When the COVID-19 pandemic struck, many people were locked up in places away from home. Few had the option of returning home, whiles for others it was a case of staying put for as long as the virus remained a threat.
In the weeks that followed especially through much of March and April, governments around the world imposed lockdowns. Sole aim of containing spread of the virus as authorities find ways to better control it.
Emilia Nkengmeyi, a Cameroonian journalist was one of those who was away from home, without the option of returning home. She had been in the United Kingdom for over 6 months as of March 2020.
“I am undertaking a Masters course here in the UK. It’s a one year course so I am officially expected to finish by September,” she told Africanews via a whatsapp interview.
She shared experiences of being locked out and in a lockdown spanning how she coped with the time out, social support systems and support from her school (University of Leicester) as well as how she connected with friends and family back home.
1. How are you coping with the lockdown?
It was a bit hard in the beginning because I had to abruptly put so many things on hold. I had several assignments I was working on but couldn’t use the library and online resources couldn’t give me as much as I wanted.
Working too from home requires a lot of discipline and self-consciousness and it took me some time to adjust to all this.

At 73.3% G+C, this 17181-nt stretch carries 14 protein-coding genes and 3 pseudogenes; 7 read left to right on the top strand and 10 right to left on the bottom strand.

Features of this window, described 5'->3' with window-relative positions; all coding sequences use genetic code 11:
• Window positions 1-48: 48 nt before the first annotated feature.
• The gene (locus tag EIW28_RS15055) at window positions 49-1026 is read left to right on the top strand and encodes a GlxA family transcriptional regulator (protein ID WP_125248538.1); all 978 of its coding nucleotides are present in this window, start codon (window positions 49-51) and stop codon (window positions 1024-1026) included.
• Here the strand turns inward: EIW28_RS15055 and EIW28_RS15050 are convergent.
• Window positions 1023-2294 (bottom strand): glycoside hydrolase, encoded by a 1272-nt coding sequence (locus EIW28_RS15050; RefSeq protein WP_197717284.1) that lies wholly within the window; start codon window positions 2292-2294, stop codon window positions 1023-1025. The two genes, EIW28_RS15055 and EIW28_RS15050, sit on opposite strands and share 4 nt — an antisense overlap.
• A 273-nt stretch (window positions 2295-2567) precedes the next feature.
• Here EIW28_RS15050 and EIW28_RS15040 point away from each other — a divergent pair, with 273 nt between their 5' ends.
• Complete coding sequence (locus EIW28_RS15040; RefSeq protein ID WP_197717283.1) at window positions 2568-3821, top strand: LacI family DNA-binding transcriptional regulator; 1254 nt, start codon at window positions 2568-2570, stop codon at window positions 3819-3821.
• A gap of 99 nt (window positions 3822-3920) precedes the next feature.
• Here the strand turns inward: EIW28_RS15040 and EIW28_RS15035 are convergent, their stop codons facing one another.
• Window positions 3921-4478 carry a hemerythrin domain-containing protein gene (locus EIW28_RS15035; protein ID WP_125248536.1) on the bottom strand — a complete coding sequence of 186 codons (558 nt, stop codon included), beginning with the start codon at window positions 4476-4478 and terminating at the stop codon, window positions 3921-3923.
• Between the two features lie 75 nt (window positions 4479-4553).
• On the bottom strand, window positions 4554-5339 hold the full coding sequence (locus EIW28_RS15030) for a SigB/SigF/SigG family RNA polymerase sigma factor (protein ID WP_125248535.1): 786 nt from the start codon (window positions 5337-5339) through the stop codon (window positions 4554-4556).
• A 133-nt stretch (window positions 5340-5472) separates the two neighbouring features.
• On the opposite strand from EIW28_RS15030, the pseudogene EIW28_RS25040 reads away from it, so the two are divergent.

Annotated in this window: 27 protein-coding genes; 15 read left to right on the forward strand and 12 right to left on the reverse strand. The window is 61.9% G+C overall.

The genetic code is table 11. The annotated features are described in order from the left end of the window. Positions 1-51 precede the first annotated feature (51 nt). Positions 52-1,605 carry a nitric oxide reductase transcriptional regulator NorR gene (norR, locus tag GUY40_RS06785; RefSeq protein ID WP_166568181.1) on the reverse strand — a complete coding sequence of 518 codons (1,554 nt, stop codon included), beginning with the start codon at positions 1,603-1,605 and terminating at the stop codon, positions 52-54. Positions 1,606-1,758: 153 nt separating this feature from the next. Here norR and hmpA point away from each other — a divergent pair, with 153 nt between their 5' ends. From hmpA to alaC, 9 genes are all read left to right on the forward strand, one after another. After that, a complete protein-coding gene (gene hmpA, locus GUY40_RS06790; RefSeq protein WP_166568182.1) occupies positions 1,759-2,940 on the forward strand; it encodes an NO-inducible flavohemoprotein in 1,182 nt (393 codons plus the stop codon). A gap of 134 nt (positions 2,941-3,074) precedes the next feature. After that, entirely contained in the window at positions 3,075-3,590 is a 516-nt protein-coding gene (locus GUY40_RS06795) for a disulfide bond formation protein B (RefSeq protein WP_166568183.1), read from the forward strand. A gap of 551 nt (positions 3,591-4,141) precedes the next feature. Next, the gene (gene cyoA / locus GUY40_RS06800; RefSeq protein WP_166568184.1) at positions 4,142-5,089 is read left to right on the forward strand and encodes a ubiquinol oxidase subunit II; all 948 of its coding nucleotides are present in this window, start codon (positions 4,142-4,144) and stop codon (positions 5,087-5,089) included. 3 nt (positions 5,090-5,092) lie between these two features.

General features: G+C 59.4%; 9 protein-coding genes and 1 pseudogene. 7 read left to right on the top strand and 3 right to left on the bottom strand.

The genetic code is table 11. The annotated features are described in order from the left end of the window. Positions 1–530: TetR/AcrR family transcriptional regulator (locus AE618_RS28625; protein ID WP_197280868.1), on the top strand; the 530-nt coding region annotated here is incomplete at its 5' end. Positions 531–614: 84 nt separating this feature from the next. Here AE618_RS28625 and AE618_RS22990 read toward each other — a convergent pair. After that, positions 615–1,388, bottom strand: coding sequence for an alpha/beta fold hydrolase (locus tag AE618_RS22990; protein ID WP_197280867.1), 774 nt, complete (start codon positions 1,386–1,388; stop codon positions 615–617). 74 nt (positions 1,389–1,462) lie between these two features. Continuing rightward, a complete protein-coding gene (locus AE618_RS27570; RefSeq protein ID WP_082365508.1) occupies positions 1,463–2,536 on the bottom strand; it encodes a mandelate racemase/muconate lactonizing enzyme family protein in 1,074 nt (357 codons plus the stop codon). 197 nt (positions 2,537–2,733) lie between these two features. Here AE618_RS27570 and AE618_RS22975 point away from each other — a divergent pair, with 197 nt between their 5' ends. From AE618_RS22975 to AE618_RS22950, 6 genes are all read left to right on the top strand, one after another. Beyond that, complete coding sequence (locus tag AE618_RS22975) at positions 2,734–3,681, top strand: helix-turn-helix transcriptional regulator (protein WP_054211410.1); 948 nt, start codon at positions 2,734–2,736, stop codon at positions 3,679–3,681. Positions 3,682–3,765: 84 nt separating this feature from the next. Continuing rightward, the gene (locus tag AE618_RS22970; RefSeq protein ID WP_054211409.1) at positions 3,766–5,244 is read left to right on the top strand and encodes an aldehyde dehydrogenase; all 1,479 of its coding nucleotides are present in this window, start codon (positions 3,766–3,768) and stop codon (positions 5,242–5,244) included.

2. How did you prepare for the lockdown?
Well! I am was completely unprepared for the lockdown because I really hoped things wouldn’t get this bad. But when it came I took the first two days to stock up the house.
Thank God we are allowed to use the supermarkets. I used the next few days to rearrange my program in between house chores and school work
3. How was a typical day like before the lockdown?
It’s usually a completely busy day for me. I had lectures and seminars almost everyday in a week. I would also use the school library during free hours. Sometimes I left home in the morning and only returned in the evening.
And weekends were even more busier, I would travel around visiting friends and sometimes attend parties.
4. What are your biggest fears?
My biggest fear would’ve been a complete disruption in my school program. But I am lucky the lockdown came almost at the end of course work. But I still fear, I may not be able to complete dissertation on time if this continues.
However, I have friends whose programs have completely been disrupted especially those who had to undertake internships abroad or in the UK as part of their courses. Some had very practical courses that could not be done effectively online.
5. How do you socialize in these times?
Personally, I try to attend Webinars and online trainings. We also have groups created specifically to help us pass through these trying times.
We constantly check on each other. We encourage ourselves to be more active indoors. Record ourselves doing sports and share with others and discuss topics which could help each other.
Updates on the UK lockdown situation, case file as of May 6
- March 23: PM Johnson imposes full lockdown starting 24th for three weeks
- April 16: Extension announced by acting PM Dominic Raab another three weeks
- April 30: PM Johnson announces relaxing of measures starting May 4 ahead of May 7 deadline